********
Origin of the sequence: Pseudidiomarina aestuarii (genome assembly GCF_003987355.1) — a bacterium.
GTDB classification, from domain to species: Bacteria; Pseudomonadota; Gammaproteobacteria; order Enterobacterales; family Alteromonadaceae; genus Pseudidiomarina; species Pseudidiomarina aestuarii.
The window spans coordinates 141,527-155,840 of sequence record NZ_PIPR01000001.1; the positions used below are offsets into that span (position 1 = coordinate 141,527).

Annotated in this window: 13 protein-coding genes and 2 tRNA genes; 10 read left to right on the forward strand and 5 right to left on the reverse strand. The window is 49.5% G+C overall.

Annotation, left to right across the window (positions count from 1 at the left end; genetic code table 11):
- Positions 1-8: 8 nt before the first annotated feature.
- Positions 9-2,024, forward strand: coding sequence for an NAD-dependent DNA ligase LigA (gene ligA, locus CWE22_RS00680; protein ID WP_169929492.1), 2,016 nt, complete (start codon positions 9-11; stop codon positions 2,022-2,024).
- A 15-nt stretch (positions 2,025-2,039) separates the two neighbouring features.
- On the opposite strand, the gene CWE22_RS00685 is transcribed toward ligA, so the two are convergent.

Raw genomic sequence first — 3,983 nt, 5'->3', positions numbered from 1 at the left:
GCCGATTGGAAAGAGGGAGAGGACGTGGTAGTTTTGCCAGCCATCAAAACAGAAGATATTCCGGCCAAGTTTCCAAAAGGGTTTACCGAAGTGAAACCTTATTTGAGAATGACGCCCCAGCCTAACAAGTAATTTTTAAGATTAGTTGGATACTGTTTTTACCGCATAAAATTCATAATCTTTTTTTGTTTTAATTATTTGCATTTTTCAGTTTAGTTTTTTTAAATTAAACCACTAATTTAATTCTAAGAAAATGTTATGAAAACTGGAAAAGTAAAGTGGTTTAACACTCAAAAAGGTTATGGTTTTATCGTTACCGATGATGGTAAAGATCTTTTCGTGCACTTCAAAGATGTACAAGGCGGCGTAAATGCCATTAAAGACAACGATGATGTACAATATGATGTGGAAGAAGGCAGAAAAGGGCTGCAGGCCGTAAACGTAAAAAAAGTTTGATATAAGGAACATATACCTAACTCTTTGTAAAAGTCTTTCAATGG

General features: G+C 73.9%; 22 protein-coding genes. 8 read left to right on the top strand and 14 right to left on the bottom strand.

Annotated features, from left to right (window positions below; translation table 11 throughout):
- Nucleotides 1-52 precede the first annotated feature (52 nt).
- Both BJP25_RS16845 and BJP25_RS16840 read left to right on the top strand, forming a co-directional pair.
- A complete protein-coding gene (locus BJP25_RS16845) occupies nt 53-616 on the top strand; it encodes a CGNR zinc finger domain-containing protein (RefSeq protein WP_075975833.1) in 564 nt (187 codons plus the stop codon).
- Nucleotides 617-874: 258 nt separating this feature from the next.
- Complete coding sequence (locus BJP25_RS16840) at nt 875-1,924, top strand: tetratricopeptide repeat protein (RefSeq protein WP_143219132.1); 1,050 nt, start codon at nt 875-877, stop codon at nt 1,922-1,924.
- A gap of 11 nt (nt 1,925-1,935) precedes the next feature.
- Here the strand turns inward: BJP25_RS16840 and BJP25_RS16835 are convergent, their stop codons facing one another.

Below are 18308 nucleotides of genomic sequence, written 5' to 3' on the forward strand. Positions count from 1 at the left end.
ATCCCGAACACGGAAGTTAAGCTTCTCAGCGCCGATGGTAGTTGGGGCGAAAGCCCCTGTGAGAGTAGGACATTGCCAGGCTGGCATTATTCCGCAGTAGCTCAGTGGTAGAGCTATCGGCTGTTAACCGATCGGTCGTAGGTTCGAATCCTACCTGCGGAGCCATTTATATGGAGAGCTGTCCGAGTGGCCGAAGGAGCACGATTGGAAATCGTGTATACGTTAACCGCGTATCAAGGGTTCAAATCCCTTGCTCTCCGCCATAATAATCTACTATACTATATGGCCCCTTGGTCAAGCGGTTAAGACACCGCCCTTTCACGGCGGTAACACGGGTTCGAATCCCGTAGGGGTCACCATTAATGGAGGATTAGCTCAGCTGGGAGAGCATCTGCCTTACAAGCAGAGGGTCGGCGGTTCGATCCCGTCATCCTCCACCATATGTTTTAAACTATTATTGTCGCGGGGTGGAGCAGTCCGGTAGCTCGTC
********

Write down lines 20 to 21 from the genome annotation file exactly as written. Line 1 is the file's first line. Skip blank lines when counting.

- Here the strand turns inward: BJP25_RS16840 and BJP25_RS16835 are convergent, their stop codons facing one another.

Below are 18308 nucleotides of genomic sequence, written 5' to 3' on the forward strand. Positions count from 1 at the left end.